James Madison

Presidential term: March 4, 1809 – March 4, 1817

Then there was, as there always is, a time of great excitement, until it was decided that James Madison was to be the fourth President, of the, United States. He had been, as you may remember, so active in the Constitutional Convention that he had earned the title of “Father of the Constitution.” Besides that, he had served his country in many other ways, and had been secretary of state under Jefferson.

A quiet and courteous man, he was so fond of peace that his enemies once said “he could not be kicked into a fight.” Still, in spite of the genial nature which won the hearts of all who knew him, Madison soon showed that when war could no longer be avoided, he could be trusted to uphold the honor of the nation. It was on account of his firmness, as well as of his gentleness, that Madison was reelected and allowed to serve as President a second term.

At about this time, Elbridge Gerry, governor of Massachusetts, helped in changing the voting districts of his state in such a way as to make sure that most of the state senators would continue to be Republicans. To do this, some of the Federalist districts were cut in two and added to others, where Republican voters were found in large numbers.

The map of one of these newly arranged districts was hung up in the office of a newspaper editor, and the changed parts were brightly colored, to call people’s attention to what had been done. One day, an American painter, Gilbert Stuart, came into this office. He saw the map, and laughed at the queer shape of the new district. Being an artist, he quickly saw that it looked like a monster, and, seizing a pencil, he added a head, wings, claws, and a tail.

Turning to the editor, he then exclaimed: “There, that will do for a salamander!” The editor, who disliked Gerry, and knew the unfair change was his work, quickly answered, “Salamander! Call it Gerrymander!” This queer word struck people’s fancy, and ever since then gerrymandering has been used to express any change in district boundaries which is made to help one party unfairly. As for the picture, copies of it were sent everywhere, and when the voters saw what had been done, and heard that Gerry had allowed it, they ceased to respect him as much as before. Although one of the signers of the Declaration of Independence, and once Vice President of the United States, Gerry is now best known for this one unjust deed.

It was during President Madison’s first term that war broke out. Ever since the beginning of the Revolutionary War, the British had secretly excited the Indians against the Americans. This was easy to do, because the Indians were already angry at the rapid advance of the settlers. In 1800, so many Americans had gone to live in the Northwest Territory that it was cut in two. Three years later, one part of it became the state of Ohio, while the rest was called Indiana Territory. Although the white men had paid the Indians for part of this land, the red men would not give it up. They were encouraged in behaving so by the British, and, led by their chief, Tecumseh, they prepared for war. But the governor of Indiana Territory was William Henry Harrison, son of one of the signers of the Declaration of Independence. He was very brave, and, meeting the Indians at Tippecanoe, in 1811, he won a great victory over them.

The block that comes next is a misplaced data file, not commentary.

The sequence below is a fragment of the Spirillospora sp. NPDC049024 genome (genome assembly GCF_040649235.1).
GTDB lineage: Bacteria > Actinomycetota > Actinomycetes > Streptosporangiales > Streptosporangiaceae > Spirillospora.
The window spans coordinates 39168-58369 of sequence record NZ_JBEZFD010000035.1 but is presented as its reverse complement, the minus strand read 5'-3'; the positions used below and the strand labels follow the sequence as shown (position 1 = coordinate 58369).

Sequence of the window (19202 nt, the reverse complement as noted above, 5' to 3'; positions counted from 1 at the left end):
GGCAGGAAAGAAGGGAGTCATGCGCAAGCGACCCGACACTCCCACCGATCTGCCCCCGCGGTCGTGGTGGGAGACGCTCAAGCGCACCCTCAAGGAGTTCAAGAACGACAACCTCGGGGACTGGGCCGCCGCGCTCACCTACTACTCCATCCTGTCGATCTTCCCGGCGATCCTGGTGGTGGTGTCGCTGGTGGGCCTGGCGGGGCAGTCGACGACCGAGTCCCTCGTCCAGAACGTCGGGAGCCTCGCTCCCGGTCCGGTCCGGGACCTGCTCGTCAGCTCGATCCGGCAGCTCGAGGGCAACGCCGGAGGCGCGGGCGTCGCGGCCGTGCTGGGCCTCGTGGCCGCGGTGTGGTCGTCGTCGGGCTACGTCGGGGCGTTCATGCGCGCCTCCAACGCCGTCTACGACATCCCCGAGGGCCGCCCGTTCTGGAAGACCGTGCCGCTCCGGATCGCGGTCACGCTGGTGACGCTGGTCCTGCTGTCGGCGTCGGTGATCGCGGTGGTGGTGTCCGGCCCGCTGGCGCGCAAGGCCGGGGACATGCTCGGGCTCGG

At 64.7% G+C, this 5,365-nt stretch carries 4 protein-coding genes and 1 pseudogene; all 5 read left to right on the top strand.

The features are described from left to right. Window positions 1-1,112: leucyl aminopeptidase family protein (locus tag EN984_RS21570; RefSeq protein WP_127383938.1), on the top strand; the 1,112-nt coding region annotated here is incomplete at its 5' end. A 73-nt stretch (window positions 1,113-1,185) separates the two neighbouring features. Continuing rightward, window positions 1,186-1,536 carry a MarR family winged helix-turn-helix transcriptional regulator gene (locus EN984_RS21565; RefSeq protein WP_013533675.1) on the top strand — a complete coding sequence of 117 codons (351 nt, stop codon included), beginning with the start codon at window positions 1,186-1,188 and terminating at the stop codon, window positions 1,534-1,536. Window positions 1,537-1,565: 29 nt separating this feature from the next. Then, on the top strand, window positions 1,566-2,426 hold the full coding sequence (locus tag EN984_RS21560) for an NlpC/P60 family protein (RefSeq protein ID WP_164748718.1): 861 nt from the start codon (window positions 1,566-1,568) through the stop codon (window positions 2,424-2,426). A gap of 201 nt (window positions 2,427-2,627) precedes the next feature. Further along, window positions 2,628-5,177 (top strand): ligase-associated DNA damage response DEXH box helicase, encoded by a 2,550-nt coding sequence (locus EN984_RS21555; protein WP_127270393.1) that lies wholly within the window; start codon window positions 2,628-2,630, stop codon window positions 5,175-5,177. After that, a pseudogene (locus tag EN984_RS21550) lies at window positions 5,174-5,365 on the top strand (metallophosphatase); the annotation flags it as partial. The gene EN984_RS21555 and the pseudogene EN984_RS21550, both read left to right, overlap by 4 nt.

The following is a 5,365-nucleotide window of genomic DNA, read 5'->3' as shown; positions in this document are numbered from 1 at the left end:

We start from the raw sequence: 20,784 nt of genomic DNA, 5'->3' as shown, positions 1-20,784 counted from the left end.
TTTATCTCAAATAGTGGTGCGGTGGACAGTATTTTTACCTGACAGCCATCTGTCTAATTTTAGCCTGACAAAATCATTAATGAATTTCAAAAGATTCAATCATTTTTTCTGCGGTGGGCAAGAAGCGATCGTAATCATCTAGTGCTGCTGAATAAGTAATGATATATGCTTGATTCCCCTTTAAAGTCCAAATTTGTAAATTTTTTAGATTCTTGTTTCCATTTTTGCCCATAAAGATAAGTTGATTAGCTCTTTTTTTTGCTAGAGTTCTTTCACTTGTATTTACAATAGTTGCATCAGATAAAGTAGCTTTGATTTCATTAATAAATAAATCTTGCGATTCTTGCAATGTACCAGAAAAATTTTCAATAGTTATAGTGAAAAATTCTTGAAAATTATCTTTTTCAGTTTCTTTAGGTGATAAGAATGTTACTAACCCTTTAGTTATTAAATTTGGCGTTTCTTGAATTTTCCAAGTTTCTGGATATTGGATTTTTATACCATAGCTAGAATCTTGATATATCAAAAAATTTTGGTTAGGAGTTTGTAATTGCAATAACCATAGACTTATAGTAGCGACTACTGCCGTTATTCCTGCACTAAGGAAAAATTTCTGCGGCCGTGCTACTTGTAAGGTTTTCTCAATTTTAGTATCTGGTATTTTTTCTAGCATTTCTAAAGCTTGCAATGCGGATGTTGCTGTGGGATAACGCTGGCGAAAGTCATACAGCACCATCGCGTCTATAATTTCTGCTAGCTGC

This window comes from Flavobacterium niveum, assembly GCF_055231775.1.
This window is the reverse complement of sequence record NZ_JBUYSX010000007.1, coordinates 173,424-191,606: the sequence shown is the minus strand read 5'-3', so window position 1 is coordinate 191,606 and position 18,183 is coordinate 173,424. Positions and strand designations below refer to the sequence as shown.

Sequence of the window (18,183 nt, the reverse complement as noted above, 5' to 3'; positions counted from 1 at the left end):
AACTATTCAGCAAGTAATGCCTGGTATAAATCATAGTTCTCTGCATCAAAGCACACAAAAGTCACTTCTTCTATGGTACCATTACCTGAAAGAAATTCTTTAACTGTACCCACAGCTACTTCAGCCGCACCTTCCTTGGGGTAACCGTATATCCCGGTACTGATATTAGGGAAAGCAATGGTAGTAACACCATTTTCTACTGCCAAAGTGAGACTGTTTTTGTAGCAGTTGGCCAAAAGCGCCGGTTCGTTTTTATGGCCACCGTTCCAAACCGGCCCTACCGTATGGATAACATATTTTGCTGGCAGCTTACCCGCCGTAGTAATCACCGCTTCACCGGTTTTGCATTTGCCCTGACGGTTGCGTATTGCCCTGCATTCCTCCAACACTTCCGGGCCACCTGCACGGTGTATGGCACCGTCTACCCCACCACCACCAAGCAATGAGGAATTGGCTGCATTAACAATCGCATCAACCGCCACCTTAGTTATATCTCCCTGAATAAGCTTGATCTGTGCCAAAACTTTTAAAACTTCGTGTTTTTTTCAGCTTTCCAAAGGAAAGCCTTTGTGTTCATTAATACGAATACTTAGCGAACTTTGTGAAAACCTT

The people in the West agreed with those along the seaboard, in 1812, that it was now time to prove to Great Britain that they would no longer submit patiently to insult and unfairness. So, after all means had been vainly tried to bring about an honorable peace, the “War Congress” directed Madison to begin fighting.

As this struggle began and ended while Madison was President, you will often hear it called “Mr. Madison’s War;“ and because its object was to win commercial freedom for our country, it is also known as the “Second War of Independence.” When it began, three armies were sent out to invade Canada, and punish the British agents there, who had bribed the Indians to rebel. These three armies were to attack Canada at different points; but the first, under Governor Hull of Michigan, soon re treated to Detroit. There, instead of defending the place bravely, Hull surrendered without firing a shot. But this surrender made his soldiers so angry that he was never allowed to command again. It has since been said, however, that Hull yielded only because he fancied the British force larger, and feared lest the Indians with them would kill all their prisoners.

General Harrison, who took Hull’s place, started to recover Detroit, but on the way thither part of his troops were conquered by a large force of British and Indians on the Raisin River. Here the Indians were allowed to kill and scalp their prisoners of war. This act of cruelty so angered the Americans that the cry: “Remember the Raisin!” was ever after the signal for desperate fighting on their part. The British not only held Detroit, but, becoming masters of all Michigan, soon pushed on into northern Ohio. But there they met patriots who would not yield, and who managed to defend Forts Meigs and Stephenson against forces three times larger than their own.

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